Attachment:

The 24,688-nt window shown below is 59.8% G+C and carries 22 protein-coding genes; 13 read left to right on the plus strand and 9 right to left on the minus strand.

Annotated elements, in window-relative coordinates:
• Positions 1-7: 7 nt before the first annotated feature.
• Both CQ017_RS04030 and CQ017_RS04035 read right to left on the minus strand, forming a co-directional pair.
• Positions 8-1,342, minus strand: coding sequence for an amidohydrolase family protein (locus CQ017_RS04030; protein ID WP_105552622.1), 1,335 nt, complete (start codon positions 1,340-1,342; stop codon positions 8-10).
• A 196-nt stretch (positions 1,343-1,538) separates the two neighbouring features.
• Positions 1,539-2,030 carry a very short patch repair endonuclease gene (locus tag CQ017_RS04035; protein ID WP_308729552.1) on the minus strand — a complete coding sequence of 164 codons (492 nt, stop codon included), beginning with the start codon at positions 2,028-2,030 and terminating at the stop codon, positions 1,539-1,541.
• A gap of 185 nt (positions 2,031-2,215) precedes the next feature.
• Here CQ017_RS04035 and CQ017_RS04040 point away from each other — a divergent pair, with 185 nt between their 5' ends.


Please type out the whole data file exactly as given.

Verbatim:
The 24,688-nt window shown below is 59.8% G+C and carries 22 protein-coding genes; 13 read left to right on the plus strand and 9 right to left on the minus strand.

Annotated elements, in window-relative coordinates:
• Positions 1-7: 7 nt before the first annotated feature.
• Both CQ017_RS04030 and CQ017_RS04035 read right to left on the minus strand, forming a co-directional pair.
• Positions 8-1,342, minus strand: coding sequence for an amidohydrolase family protein (locus CQ017_RS04030; protein ID WP_105552622.1), 1,335 nt, complete (start codon positions 1,340-1,342; stop codon positions 8-10).
• A 196-nt stretch (positions 1,343-1,538) separates the two neighbouring features.
• Positions 1,539-2,030 carry a very short patch repair endonuclease gene (locus tag CQ017_RS04035; protein ID WP_308729552.1) on the minus strand — a complete coding sequence of 164 codons (492 nt, stop codon included), beginning with the start codon at positions 2,028-2,030 and terminating at the stop codon, positions 1,539-1,541.
• A gap of 185 nt (positions 2,031-2,215) precedes the next feature.
• Here CQ017_RS04035 and CQ017_RS04040 point away from each other — a divergent pair, with 185 nt between their 5' ends.